Southeast Energy News is one of five regional services published by the Energy News Network. Today’s edition was compiled by Mason Adams.

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COAL ASH: The federal workplace safety agency admits it shredded a file documenting a 2009 complaint about the cleanup of radioactive coal ash in East Tennessee and neglected to shut down the work site and investigate; at least 54 workers who cleaned up the site are now dead and hundreds more are sick. (Tennessee Lookout)

ALSO: After repairs to a liner, Tennessee officials declare a playground built using coal ash is safe — so long as the county government keeps it maintained. (Knoxville News-Sentinel)

SOLAR: A conservative nonprofit calls for Florida Gov. Ron DeSantis to veto a utility-backed measure to end net-metering that it says would gut the rooftop solar industry and raise energy costs. (WQCS)

OIL & GAS:
• A crude oil pipeline from the Permian Basin to Gulf Coast export markets sees brisk business as Russia’s invasion of Ukraine increases demand. (Carlsbad Current Argus)
• A Texas natural gas-fired power plant files for bankruptcy over debt and 113 lawsuits stemming from an outage during last year’s winter storm. (Wall Street Journal, subscription)

PIPELINES: An Alabama pipeline ruptures at a compressor station with an explosion that can be heard more than a dozen miles away. (WAKA)

COAL: The head of West Virginia’s coal trade group says the industry can benefit from growing European demand and rising gas prices but faces challenges such as workforce and investor reluctance. (WV Metro News)

PETROCHEMICALS: Pipeline opposition and concerns about plastic waste threaten plans for a sprawling petrochemical and plastics hub in the Ohio River Valley. (Yale Environment 360)

ELECTRIC VEHICLES: Electric vehicle owners, business leaders and stakeholders celebrate the opening of Tesla’s new Texas factory. (KVUE)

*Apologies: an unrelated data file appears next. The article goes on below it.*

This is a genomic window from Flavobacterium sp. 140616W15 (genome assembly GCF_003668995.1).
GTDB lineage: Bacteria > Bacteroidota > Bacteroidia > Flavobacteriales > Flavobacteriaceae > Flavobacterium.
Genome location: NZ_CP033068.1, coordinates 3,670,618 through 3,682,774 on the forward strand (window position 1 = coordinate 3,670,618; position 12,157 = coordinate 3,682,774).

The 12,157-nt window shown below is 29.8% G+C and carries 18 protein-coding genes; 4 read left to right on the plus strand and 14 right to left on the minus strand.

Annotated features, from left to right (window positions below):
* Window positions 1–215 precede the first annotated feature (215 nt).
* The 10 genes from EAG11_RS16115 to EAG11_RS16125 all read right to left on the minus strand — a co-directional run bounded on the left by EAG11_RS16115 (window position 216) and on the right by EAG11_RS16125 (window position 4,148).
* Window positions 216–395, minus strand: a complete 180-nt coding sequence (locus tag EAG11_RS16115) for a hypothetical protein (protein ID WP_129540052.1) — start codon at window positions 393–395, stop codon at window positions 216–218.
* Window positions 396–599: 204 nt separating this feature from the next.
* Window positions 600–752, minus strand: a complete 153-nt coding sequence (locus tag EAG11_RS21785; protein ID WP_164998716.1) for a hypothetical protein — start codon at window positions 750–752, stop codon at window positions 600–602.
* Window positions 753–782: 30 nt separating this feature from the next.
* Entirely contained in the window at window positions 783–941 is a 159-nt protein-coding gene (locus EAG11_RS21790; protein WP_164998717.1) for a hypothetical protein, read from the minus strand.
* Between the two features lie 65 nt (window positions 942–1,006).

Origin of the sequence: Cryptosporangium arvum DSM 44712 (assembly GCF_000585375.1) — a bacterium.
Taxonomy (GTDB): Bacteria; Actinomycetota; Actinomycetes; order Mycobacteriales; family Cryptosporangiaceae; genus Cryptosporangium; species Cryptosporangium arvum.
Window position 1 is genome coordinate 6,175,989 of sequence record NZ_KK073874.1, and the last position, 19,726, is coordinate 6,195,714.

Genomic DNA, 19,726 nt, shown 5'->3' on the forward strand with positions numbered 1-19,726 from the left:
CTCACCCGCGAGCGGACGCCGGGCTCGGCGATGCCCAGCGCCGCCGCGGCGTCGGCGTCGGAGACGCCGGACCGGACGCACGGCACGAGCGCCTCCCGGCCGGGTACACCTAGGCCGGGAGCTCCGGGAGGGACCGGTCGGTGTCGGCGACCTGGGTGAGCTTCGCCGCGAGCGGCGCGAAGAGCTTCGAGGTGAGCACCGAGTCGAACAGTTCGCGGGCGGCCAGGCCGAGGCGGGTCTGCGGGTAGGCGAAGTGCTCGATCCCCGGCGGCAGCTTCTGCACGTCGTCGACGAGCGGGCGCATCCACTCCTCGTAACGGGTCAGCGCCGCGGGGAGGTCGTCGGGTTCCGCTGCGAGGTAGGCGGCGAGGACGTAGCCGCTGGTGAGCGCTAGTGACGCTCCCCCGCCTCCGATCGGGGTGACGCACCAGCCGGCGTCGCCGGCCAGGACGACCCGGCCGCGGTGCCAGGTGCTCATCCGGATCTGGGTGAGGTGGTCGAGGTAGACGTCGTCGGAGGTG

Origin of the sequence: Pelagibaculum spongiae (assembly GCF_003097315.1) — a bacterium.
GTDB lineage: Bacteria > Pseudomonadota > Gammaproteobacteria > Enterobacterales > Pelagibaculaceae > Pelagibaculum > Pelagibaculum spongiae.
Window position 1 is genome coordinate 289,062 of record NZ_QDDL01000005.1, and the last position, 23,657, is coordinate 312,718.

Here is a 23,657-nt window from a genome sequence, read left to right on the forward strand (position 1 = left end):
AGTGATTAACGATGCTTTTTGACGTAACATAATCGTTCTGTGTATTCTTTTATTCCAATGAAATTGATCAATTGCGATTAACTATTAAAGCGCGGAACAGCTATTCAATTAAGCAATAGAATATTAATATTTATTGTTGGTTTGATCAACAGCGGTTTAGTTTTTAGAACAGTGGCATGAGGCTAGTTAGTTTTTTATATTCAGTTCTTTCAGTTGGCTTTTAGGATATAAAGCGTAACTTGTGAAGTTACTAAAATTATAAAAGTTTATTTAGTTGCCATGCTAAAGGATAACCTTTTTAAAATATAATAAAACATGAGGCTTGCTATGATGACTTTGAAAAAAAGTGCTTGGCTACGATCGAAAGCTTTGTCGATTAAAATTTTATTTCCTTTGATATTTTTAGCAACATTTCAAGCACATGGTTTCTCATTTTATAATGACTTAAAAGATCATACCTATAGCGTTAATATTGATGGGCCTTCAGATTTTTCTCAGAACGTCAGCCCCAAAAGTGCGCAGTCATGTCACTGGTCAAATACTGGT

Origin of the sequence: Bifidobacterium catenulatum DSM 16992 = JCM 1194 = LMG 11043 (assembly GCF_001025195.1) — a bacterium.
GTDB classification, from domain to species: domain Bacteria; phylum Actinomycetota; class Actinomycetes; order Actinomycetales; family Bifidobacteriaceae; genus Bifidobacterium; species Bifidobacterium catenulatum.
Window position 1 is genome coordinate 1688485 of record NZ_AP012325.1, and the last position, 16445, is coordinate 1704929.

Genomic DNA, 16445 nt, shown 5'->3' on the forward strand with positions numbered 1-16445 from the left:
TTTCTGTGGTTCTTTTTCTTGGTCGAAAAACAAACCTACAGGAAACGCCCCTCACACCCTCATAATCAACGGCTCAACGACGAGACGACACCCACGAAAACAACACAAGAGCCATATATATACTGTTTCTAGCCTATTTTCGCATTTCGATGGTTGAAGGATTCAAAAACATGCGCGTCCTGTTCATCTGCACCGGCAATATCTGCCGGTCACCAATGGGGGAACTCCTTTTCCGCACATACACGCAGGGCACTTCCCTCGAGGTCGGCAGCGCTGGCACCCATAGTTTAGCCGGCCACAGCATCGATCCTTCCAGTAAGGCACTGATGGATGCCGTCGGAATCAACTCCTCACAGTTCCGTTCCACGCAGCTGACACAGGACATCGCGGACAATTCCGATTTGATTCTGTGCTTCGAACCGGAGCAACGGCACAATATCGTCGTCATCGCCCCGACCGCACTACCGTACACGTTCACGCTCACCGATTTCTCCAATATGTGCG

POLITICS:
• Virginia Democrats blame Republican Gov. Glenn Youngkin’s veto of a measure mandating Dominion Energy meet energy savings targets, among dozens of other bills, in part on their refusal to approve a former Trump official for a state post. (Virginia Mercury, Virginian-Pilot)
• Savannah, Georgia, leaders call for congressional action on $550 billion earmarked for climate and environmental protection solutions that’s been stalled in the U.S. Senate. (Georgia Current)

TRANSPORTATION: Amtrak and freight rail company CSX engage in an escalating railroad beef over use of the rail lines from Alabama through Mississippi to Louisiana. (Mississippi Today)

CLIMATE: Tampa, Florida, receives a grant to study how to reinforce seawalls and take other measures to protect its coastline from rising seas. (WTOG)

INFRASTRUCTURE: An eastern Kentucky coal county that’s become well known for its water problems eagerly awaits grant funding from the federal bipartisan infrastructure bill, but worries it won’t get enough. (WKYU)

BIOMASS: A wood pellet producer plans to open a fourth manufacturing plant in Mississippi. (Business Facilities)

COMMENTARY:
• The authors of a new scientific study explain how getting Texas to net-zero emissions by 2050 will boost the state economy but require cleaner fuels, higher efficiency, electrification, hydrogen and carbon management. (Dallas Morning News)
• The presidents of four community colleges highlight workforce training programs that prepare Southwest Virginia residents for jobs within the global offshore wind energy supply chain. (Cardinal News)

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Mason Adams

Mason has worked as a journalist since 2001, covering Appalachian communities and the issues that affect them. He compiles the Southeast Energy News digest. Mason previously worked as a wildlife biologist before moving into journalism by freelancing at Coast Weekly in Monterey, California, before taking an internship in 2001 at High Country News. He wrote for the Enterprise Mountaineer in western North Carolina and the Roanoke Times in western Virginia before going freelance in 2012. His work has appeared in Southerly, Daily Yonder, Mother Jones, Huffington Post, WVPB’s Inside Appalachia and elsewhere. Mason was born and raised in Clifton Forge, Virginia, and now lives with his family and a small herd of goats in Floyd County, Virginia.